The hardest lesson to learn in these debates is the lesson of humility. It’s salutary to remember that Jesus himself never wrote down a single word. He was presumably capable of writing, because we know that reading and writing were taught to Jewish boys of the time – so that they could read the synagogue scrolls (as Jesus did himself on a visit to Nazareth). Indeed, Jesus himself was described as The Word – the creative force through which God spoke all things into existence. But Jesus himself never wrote a single word down. Instead, he spoke in stories and parables, designed to creatively expand our thinking and often leading us to ask more questions. We have taken The Word, the Logos, the creative speaking of God, and turned it into logical, rule-bound, codified letters on a page.
Stories come from a place in our psyche which is more fluid and flexible than words. The human brain, as I’m sure you know, is divided into two spheres – left and right. This is how we have evolved over millennia, or how we were created by God (if you prefer). Our capacity for creativity AND logic is what has made us the dominant species on this planet. The left side of our brain is the logical side. It’s the part of our brain which reasons, organises, catalogues and processes information. But our left brain exists in a permanent state of dialogue with our right brain – in which art, music, emotion, and story reside. In that sense, we like the English Martyrs, find ourselves in a battleground – between logic and feeling, between empirical knowledge and faith. Neither of these is more right than the other. Both are essential to what it means to be human beings, made in the image of God.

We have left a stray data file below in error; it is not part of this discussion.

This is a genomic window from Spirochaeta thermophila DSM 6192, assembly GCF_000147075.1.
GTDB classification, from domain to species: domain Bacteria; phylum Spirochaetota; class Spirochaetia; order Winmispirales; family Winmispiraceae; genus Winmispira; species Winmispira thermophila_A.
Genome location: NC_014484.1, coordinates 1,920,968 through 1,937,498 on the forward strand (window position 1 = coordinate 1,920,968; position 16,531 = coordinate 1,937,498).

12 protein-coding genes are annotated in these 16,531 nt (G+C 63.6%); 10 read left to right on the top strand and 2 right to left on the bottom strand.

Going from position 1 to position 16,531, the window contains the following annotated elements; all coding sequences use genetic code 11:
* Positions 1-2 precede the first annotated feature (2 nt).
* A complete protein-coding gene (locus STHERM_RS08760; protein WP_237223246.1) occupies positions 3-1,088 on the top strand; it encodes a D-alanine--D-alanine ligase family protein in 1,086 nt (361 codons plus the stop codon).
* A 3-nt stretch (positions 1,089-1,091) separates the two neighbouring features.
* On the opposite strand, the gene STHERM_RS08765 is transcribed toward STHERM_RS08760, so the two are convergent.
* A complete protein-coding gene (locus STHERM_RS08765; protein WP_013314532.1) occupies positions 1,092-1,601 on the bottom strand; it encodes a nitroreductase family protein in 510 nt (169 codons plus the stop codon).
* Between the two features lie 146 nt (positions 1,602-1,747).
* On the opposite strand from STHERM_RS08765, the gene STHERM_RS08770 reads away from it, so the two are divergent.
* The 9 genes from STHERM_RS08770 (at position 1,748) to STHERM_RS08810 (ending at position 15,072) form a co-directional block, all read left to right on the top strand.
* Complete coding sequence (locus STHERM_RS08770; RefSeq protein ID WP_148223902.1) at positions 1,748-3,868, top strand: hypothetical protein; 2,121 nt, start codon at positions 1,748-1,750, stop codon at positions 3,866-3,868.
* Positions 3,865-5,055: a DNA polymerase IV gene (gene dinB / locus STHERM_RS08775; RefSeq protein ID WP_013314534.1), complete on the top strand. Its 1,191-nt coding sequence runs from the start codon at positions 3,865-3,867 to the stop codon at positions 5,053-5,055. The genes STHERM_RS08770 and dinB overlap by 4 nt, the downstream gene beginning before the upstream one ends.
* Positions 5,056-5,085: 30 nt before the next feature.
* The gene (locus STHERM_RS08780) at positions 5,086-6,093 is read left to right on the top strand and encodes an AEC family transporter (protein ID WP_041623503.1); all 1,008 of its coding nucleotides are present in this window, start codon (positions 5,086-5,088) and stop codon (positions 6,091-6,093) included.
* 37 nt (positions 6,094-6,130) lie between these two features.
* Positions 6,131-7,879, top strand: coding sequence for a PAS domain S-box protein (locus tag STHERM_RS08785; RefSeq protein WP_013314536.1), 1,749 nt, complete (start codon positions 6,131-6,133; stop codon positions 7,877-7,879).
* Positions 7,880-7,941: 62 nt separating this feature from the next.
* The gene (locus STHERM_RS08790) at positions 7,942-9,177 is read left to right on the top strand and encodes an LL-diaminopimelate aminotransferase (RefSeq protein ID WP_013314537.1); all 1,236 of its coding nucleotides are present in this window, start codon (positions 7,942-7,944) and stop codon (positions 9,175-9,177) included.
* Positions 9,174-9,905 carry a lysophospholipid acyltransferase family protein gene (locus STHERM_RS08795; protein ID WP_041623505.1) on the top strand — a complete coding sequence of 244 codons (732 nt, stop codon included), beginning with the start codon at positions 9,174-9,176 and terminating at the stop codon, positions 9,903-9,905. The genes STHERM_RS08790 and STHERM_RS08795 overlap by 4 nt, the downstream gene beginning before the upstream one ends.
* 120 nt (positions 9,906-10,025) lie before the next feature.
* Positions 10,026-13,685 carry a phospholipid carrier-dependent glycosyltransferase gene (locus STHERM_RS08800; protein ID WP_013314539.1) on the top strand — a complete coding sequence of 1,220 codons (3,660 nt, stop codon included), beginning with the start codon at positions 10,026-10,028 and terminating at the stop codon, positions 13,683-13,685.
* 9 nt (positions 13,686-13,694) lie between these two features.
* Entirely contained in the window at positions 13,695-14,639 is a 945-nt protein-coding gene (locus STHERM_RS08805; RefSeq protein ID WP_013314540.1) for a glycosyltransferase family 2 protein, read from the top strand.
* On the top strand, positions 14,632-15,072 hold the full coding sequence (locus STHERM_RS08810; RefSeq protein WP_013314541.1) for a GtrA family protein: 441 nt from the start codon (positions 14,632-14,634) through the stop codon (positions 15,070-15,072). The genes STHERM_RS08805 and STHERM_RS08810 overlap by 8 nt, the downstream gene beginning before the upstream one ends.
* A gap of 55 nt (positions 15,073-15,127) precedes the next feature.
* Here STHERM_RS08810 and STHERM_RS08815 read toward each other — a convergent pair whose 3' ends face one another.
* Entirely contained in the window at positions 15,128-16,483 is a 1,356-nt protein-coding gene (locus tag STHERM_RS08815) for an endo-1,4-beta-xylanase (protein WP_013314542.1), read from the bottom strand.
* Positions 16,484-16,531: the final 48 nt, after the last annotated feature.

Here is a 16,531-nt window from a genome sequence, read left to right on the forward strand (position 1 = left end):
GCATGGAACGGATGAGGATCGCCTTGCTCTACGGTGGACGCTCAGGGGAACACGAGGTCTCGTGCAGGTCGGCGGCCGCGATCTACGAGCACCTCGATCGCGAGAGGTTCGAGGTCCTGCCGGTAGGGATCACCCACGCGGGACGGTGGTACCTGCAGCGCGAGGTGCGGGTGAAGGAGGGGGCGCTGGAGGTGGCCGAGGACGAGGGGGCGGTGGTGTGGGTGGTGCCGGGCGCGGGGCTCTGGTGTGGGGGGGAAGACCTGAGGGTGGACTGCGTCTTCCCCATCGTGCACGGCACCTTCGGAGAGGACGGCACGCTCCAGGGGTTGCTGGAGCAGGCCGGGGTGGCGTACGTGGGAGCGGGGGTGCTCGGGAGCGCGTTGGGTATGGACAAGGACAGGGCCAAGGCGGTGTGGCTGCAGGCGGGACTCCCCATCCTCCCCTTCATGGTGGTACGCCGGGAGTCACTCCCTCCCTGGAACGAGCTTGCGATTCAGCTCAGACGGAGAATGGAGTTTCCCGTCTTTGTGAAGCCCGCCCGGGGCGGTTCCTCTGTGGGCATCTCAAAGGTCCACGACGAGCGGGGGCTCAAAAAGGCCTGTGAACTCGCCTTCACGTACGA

Jesus never wrote anything down, I believe, because he wanted to keep our right brains alive in the difficult, challenging task of building the Kingdom. The greatest religious art, the sublime music of Bach, the instinct to give without counting the cost, the willingness to love the unlovely neighbour, or even to love our unlovely selves. These are all right brain activities.
So to those who, with their left brain, want to nail their theological opinions to a stake, I urge the lesson of humility. Sometimes, the most honest answer to the great questions of our age has to be ‘we don’t know’. God’s Kingdom is not yet fully revealed, and our ability to understand the mind of God is limited at best. At the very least, we need to grasp that when we offer our opinion on matters such as sexuality, political alliances, abortion, the monarchy or any number of other weighty matters, we must do so in a spirit of humility. And, unlike the warring theologians of the English Reformation, we must never, never, never, offer violence in word or deed, to those with whom we might disagree.